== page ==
Sunday, November 09, 2008

Top Five: Things Obama Didn't Talk About

Yes, we did, and I include myself in that yes. I was one of the change voters; not that I think an Obama presidency is going to bring in the millennium, the age of Aquarius, or even "change the way business is done in Washington". But at the very least I felt it was necessary to remove the power of the executive from a political party that took our nation to war on a false casus beli.

Nevertheless I do have some reservations about President-elect Obama, and amidst the deserved congratulations for an excellent campaign and the excitement about electing the first African-American president, I feel it is necessary to express that my support of his agenda is not unqualified. While I disagree with Obama regarding the issues of homosexual marriage and abortion--issues for which, in my opinion, executive power matters less than legislative--I am more concerned about the issues he didn't talk about, or at least didn't communicate to me, during his campaign. It will be interesting to see how he addresses, sidesteps or exacerbates these problems.

Top Five Things Obama Didn't Talk About
  1. How The Economy Will Impact His Promises
  2. Signing Statements
  3. Congress Shifting Its War Powers to the President
  4. Illegal NSA Surveillance
  5. Ending American Imperialism
Is there anything Obama didn't talk about that you hope he'll address? Maybe you're worried he won't? Let us know.

P.s. How do I update my spellchecker with the words "Barack" and "Obama"? "Hussein" is already there.

Monday, November 03, 2008

What Would Jesus Vote?

Jesus, of course, did not live in a liberal democracy, and therefore never cast his vote in an election or on a ballot proposition. But Christians across America will have the opportunity to do so tomorrow and may well wonder if Jesus would have them vote for anything beyond their own self interest. I believe that, although the Bible does not specifically address elections, it does communicate certain responsibilities God expects governments to care for. Based on these, I've identified three things Christians should consider in making their voting decisions.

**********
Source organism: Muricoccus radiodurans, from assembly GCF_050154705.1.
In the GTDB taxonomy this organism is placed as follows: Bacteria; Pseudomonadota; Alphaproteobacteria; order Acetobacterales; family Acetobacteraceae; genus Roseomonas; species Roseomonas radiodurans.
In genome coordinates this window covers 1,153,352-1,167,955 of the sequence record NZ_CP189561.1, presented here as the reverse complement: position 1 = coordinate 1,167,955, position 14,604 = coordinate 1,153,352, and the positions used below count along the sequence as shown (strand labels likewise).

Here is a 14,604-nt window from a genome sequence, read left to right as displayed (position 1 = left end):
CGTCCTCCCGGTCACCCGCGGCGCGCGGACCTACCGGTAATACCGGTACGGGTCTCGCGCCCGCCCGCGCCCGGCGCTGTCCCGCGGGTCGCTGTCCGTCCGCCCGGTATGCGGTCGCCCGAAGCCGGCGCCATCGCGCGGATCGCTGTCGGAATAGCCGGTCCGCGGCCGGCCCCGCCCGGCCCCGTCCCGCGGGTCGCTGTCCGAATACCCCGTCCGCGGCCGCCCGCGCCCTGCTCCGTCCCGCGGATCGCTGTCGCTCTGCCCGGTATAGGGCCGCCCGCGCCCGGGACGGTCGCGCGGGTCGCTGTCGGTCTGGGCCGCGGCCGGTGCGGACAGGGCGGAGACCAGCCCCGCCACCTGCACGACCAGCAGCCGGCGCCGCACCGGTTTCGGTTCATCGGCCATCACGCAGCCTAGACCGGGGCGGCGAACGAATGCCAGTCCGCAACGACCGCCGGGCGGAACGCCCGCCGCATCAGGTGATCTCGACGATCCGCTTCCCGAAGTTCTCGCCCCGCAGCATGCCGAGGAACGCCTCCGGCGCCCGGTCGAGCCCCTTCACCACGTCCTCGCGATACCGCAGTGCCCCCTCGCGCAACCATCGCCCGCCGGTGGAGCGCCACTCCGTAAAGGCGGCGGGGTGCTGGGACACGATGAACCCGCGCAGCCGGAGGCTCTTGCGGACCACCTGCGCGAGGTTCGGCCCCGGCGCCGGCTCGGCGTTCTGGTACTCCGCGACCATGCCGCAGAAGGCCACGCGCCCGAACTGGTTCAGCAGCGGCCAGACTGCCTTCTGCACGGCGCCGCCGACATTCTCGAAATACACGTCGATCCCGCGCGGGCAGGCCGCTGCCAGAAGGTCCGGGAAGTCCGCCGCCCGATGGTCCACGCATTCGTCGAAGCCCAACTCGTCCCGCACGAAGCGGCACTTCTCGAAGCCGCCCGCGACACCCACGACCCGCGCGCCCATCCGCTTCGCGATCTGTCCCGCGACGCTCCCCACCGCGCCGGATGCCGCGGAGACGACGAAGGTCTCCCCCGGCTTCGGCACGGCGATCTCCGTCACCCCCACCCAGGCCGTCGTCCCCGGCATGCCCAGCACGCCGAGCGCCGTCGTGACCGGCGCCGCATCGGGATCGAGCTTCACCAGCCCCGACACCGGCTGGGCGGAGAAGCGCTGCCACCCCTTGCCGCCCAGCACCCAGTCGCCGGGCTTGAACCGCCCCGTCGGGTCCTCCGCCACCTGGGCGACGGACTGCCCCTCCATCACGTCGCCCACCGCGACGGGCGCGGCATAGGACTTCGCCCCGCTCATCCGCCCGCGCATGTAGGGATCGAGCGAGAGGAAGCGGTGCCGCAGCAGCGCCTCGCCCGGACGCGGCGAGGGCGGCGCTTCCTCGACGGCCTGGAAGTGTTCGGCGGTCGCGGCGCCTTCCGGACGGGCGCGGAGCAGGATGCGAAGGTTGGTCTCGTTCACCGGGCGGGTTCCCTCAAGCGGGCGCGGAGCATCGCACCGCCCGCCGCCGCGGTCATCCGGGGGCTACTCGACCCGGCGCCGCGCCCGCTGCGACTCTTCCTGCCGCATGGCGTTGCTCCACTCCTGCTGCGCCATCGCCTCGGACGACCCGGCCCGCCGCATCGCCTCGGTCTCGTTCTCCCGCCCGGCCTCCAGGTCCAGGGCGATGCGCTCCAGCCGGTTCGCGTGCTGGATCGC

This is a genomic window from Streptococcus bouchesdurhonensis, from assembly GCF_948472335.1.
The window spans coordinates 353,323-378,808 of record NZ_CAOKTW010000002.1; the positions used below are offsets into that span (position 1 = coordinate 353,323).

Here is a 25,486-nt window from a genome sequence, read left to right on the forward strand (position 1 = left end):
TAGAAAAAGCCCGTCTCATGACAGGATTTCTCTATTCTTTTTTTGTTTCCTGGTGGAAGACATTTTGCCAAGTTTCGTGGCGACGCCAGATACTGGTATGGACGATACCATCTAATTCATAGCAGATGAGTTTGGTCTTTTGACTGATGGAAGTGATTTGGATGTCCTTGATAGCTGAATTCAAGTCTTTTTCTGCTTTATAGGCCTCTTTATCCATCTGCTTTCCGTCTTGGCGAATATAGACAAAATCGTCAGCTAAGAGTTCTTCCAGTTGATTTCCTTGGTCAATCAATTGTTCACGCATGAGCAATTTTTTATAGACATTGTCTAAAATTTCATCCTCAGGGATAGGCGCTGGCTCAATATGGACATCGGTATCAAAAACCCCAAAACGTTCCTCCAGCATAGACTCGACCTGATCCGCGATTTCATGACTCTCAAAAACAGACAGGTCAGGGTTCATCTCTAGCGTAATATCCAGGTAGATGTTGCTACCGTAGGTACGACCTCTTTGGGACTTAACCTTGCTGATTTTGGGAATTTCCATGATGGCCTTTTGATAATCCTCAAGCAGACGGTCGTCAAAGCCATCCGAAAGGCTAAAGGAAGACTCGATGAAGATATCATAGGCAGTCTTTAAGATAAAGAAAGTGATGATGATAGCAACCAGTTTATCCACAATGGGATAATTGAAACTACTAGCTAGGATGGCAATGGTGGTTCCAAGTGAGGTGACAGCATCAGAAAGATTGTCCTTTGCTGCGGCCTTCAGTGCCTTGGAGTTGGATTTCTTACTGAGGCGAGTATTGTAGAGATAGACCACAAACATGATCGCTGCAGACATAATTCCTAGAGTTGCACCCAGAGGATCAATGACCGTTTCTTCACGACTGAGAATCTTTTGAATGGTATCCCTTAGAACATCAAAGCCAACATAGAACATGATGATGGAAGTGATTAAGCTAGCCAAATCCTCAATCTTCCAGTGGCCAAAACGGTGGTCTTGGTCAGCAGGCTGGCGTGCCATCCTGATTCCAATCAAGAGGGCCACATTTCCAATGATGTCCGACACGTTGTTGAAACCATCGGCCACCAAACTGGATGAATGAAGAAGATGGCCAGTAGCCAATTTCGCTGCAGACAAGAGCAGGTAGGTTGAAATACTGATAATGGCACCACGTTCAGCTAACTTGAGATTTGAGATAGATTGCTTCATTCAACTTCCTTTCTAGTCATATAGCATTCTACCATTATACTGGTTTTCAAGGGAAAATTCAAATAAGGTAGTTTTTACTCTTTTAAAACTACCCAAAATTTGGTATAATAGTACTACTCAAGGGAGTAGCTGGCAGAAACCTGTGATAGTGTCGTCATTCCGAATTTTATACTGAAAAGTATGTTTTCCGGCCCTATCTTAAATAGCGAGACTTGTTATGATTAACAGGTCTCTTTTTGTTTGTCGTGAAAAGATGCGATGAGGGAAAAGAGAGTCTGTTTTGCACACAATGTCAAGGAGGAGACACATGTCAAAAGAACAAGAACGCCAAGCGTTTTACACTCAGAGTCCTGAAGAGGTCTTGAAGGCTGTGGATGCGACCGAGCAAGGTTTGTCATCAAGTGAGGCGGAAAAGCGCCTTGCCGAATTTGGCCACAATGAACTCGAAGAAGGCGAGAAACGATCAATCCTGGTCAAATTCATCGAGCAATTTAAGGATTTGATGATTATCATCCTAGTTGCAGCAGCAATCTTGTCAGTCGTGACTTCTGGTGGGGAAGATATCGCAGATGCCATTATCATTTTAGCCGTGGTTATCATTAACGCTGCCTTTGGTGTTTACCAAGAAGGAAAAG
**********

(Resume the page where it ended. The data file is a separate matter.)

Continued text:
A Christian vote is a vote for:
  1. Freedom Of Conscience (Dan. 3, Rev. 13) - Issues: freedom of worship, civil liberties, torture, homosexual unions
  2. Just Institutions That Protect Life And Property (Rom. 13:1-7, Amos 5:15, Matt. 22:21) - Issues: defense, peace, abortion, death penalty, handgun control, police, judges, budget, child protection
  3. Care Of And Opportunity For The Disadvantaged (Lev. 19:9-10, Lev. 25) - Issues: welfare, health care, debt relief, environment, workers rights
These three may seem like obvious social goods, but a careful look at the issues may make certain voting decisions less clear to you. For example, voting on homosexual unions one way could threaten freedom of conscience by imposing traditional values on homosexuals, yet voting on the issue the other way could threaten freedom of conscience by imposing secular definitions of homosexual rights on religious organizations. And when voting for a candidate, there's always a gap between what they say they'll do, what that actually want to do, and their ability to implement their agenda or even govern effectively.

Yet this should not cause us to shy away from voting altogether (although actively abstaining may be the right thing to do). Jesus told a parable about a master who give his servants talents, and it was the one who took no risk with his talent that was condemned (Mat. 25:14-30). In democracies around the world God has given Christians the opportunity to vote, and they must thoughtfully consider how they will use that gift, not for their own self-interest, but to help God's "deacon" (Rom 13:4), the government, accomplish its God ordained task in this world.

Is Christ lord of your vote?